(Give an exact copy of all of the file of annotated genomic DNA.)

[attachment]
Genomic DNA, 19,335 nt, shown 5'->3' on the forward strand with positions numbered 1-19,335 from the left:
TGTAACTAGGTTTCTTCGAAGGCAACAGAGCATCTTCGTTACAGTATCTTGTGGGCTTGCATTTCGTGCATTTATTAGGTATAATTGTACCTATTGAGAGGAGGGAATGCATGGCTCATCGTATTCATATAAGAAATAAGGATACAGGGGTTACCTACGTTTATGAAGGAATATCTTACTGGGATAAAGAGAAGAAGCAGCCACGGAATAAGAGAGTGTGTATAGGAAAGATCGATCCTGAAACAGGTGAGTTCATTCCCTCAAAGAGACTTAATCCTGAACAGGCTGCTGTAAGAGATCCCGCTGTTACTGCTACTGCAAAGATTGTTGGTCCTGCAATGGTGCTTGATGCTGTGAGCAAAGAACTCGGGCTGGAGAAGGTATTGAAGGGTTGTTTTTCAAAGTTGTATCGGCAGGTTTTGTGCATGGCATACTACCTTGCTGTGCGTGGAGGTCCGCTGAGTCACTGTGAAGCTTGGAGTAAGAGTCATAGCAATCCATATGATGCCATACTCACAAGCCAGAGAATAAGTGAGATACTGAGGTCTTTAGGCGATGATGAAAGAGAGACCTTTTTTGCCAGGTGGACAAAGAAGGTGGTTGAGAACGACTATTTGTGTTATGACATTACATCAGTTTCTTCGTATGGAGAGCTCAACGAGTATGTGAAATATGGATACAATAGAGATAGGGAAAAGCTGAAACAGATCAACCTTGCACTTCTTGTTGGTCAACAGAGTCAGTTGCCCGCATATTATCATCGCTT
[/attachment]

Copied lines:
Genomic DNA, 19,335 nt, shown 5'->3' on the forward strand with positions numbered 1-19,335 from the left:
TGTAACTAGGTTTCTTCGAAGGCAACAGAGCATCTTCGTTACAGTATCTTGTGGGCTTGCATTTCGTGCATTTATTAGGTATAATTGTACCTATTGAGAGGAGGGAATGCATGGCTCATCGTATTCATATAAGAAATAAGGATACAGGGGTTACCTACGTTTATGAAGGAATATCTTACTGGGATAAAGAGAAGAAGCAGCCACGGAATAAGAGAGTGTGTATAGGAAAGATCGATCCTGAAACAGGTGAGTTCATTCCCTCAAAGAGACTTAATCCTGAACAGGCTGCTGTAAGAGATCCCGCTGTTACTGCTACTGCAAAGATTGTTGGTCCTGCAATGGTGCTTGATGCTGTGAGCAAAGAACTCGGGCTGGAGAAGGTATTGAAGGGTTGTTTTTCAAAGTTGTATCGGCAGGTTTTGTGCATGGCATACTACCTTGCTGTGCGTGGAGGTCCGCTGAGTCACTGTGAAGCTTGGAGTAAGAGTCATAGCAATCCATATGATGCCATACTCACAAGCCAGAGAATAAGTGAGATACTGAGGTCTTTAGGCGATGATGAAAGAGAGACCTTTTTTGCCAGGTGGACAAAGAAGGTGGTTGAGAACGACTATTTGTGTTATGACATTACATCAGTTTCTTCGTATGGAGAGCTCAACGAGTATGTGAAATATGGATACAATAGAGATAGGGAAAAGCTGAAACAGATCAACCTTGCACTTCTTGTTGGTCAACAGAGTCAGTTGCCCGCATATTATCATCGCTT